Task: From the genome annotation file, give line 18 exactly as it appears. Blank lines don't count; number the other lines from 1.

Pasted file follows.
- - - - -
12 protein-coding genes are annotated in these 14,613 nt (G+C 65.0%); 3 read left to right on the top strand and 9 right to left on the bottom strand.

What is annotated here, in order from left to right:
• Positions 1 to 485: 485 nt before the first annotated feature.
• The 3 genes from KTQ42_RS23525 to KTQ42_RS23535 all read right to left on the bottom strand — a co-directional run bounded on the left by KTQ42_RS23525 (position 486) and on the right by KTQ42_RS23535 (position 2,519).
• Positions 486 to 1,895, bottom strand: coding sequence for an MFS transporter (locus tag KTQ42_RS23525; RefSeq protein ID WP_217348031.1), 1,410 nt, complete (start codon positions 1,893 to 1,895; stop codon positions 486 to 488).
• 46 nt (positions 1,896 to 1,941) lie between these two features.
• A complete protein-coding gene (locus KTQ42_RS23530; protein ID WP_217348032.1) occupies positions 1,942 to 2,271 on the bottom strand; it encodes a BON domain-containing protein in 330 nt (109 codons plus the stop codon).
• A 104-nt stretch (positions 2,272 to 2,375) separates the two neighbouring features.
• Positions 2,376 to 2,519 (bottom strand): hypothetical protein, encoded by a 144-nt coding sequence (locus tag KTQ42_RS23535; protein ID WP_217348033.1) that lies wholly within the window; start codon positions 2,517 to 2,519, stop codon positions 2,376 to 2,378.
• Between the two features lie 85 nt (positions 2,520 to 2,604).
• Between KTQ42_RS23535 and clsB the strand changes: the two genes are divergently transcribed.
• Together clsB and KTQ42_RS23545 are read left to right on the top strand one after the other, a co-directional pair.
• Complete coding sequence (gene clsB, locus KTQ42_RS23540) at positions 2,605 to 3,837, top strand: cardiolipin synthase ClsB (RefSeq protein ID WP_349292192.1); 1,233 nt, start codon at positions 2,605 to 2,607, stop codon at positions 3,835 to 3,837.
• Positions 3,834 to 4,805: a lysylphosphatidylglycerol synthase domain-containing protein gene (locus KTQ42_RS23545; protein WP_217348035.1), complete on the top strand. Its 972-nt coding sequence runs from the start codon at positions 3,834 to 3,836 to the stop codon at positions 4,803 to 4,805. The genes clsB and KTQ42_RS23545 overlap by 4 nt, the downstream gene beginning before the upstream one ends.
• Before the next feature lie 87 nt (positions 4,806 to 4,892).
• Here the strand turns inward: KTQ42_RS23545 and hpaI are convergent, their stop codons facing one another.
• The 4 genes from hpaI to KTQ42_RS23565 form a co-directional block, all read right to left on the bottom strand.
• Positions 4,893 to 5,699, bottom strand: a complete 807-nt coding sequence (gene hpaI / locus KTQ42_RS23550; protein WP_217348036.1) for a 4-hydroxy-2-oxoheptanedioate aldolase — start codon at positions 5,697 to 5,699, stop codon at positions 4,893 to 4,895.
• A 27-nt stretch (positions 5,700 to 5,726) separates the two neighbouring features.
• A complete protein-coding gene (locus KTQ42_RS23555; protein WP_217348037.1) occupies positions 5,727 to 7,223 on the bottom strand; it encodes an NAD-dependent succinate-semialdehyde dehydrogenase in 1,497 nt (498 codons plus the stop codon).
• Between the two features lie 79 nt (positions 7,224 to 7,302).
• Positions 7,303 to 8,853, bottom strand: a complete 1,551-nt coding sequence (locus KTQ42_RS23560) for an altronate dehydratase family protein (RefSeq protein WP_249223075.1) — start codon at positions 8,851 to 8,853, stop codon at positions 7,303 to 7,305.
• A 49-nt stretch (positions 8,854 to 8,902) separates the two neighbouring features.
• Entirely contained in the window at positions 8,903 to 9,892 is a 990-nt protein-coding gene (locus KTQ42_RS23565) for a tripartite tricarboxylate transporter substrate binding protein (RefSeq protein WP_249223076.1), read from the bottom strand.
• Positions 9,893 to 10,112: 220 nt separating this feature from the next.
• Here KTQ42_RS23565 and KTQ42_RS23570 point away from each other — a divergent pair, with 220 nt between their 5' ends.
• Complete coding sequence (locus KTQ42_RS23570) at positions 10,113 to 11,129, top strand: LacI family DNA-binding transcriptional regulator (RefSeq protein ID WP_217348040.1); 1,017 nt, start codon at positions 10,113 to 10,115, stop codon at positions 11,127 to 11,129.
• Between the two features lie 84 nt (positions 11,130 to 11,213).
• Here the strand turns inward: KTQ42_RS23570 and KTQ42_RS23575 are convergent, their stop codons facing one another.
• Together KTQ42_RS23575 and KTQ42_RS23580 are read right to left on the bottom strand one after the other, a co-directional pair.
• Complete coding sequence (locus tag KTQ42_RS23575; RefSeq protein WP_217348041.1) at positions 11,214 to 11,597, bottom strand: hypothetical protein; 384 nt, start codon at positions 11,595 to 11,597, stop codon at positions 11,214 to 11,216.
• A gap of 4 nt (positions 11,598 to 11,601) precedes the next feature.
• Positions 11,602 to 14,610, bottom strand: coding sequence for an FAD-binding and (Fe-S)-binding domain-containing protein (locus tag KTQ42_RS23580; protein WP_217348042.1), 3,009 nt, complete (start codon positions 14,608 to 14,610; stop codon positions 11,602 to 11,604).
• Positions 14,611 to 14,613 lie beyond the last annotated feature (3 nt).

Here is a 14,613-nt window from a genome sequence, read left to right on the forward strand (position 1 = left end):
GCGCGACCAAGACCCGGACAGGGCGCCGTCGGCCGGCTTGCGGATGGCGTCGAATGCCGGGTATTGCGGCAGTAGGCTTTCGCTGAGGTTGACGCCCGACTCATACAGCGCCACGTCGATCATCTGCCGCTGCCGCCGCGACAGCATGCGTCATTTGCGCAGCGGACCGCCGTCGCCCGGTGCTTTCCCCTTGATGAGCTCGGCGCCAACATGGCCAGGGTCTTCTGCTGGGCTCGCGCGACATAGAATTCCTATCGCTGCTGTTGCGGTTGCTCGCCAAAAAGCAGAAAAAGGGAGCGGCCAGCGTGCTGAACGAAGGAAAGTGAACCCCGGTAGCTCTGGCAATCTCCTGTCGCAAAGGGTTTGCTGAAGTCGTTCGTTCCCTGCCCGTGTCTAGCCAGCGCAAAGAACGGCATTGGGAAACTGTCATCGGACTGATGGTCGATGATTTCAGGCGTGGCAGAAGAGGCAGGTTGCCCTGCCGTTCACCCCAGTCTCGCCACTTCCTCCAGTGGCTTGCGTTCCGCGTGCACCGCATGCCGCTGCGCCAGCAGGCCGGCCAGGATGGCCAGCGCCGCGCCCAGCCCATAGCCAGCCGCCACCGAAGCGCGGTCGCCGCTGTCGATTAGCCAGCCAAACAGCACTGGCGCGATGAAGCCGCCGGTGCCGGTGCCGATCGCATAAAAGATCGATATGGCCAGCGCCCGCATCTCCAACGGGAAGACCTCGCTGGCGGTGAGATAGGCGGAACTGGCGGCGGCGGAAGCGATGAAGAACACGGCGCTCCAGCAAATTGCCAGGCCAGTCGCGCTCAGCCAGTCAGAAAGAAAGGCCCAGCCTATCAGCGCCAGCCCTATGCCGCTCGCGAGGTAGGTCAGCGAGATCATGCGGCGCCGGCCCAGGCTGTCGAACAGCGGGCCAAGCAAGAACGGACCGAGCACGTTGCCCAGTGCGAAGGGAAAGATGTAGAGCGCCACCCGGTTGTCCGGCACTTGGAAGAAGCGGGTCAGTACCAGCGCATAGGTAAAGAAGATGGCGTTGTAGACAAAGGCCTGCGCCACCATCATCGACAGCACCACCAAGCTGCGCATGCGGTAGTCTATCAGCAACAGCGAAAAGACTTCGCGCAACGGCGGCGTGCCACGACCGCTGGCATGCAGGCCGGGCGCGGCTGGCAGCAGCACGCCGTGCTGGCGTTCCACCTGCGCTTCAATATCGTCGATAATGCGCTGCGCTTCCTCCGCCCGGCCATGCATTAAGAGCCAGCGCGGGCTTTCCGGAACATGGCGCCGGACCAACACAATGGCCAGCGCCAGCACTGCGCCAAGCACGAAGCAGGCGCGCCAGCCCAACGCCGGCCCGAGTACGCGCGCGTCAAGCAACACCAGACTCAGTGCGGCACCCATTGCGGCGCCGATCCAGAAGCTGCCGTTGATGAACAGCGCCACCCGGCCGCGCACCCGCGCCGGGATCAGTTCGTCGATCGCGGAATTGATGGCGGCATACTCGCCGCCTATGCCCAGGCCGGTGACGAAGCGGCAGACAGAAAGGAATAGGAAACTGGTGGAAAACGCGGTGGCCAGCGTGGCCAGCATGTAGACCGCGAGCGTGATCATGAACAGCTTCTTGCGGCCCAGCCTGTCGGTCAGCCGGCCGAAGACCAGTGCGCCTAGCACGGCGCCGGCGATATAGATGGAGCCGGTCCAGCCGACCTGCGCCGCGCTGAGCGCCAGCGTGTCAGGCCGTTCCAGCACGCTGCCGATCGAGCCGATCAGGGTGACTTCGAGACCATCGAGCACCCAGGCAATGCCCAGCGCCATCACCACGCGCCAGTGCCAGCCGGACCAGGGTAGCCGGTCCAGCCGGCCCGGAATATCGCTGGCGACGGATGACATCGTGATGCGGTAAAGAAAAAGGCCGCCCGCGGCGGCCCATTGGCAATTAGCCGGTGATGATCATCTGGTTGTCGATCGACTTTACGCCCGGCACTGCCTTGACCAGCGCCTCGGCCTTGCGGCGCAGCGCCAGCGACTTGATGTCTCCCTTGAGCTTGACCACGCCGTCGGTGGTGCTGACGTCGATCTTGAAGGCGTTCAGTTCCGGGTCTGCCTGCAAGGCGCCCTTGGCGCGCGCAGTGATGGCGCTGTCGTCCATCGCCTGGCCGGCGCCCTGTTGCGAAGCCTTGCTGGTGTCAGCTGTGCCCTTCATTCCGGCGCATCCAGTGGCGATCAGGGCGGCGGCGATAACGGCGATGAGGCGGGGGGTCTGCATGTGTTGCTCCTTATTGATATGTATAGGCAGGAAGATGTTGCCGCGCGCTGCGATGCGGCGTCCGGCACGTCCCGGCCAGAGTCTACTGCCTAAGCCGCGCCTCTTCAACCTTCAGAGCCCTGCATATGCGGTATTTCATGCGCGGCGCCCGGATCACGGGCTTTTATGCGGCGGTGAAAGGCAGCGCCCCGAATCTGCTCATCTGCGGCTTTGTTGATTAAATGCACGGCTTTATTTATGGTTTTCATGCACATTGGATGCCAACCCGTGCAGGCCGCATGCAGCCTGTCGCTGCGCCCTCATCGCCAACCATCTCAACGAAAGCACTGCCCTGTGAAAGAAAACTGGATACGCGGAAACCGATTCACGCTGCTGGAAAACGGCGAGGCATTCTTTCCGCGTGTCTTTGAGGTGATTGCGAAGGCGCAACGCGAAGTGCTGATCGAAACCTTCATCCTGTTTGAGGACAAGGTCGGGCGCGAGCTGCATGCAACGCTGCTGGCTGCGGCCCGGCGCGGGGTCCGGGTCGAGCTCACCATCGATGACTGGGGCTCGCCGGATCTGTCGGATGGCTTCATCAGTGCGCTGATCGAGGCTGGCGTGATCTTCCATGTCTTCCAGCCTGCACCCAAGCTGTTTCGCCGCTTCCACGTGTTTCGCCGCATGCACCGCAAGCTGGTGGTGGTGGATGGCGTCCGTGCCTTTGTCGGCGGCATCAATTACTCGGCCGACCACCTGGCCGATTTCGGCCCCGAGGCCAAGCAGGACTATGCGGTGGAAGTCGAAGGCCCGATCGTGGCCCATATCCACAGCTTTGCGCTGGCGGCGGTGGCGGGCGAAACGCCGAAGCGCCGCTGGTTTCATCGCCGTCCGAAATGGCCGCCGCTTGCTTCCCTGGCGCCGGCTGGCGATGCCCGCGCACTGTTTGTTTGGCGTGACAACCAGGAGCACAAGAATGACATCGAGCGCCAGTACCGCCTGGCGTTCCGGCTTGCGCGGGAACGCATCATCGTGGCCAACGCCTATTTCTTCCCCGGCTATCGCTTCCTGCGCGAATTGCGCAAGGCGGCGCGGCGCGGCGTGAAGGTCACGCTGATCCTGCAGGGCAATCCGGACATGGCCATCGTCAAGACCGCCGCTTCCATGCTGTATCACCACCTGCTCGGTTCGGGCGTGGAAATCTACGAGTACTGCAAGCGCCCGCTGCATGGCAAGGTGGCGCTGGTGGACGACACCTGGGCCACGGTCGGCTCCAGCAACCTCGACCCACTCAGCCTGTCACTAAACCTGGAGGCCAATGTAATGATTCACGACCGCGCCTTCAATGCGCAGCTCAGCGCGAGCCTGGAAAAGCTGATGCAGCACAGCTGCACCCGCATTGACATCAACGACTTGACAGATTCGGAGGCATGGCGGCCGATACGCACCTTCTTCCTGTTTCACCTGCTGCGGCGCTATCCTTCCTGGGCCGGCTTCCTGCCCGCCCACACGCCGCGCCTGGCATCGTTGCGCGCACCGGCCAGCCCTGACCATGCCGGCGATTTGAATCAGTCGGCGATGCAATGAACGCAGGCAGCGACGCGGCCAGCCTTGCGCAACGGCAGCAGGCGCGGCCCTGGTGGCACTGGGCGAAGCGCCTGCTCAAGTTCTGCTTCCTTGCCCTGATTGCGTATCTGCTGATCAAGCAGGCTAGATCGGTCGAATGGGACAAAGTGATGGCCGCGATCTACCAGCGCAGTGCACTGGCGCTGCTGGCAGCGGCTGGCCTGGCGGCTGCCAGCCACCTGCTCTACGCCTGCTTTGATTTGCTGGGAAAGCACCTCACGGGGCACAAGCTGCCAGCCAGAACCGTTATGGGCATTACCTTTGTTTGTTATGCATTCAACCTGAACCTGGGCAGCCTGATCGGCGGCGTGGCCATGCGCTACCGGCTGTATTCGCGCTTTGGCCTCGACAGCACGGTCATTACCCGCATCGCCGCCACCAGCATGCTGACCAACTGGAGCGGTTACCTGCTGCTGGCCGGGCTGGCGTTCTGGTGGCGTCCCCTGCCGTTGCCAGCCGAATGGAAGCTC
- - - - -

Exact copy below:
• Positions 4,893 to 5,699, bottom strand: a complete 807-nt coding sequence (gene hpaI / locus KTQ42_RS23550; protein WP_217348036.1) for a 4-hydroxy-2-oxoheptanedioate aldolase — start codon at positions 5,697 to 5,699, stop codon at positions 4,893 to 4,895.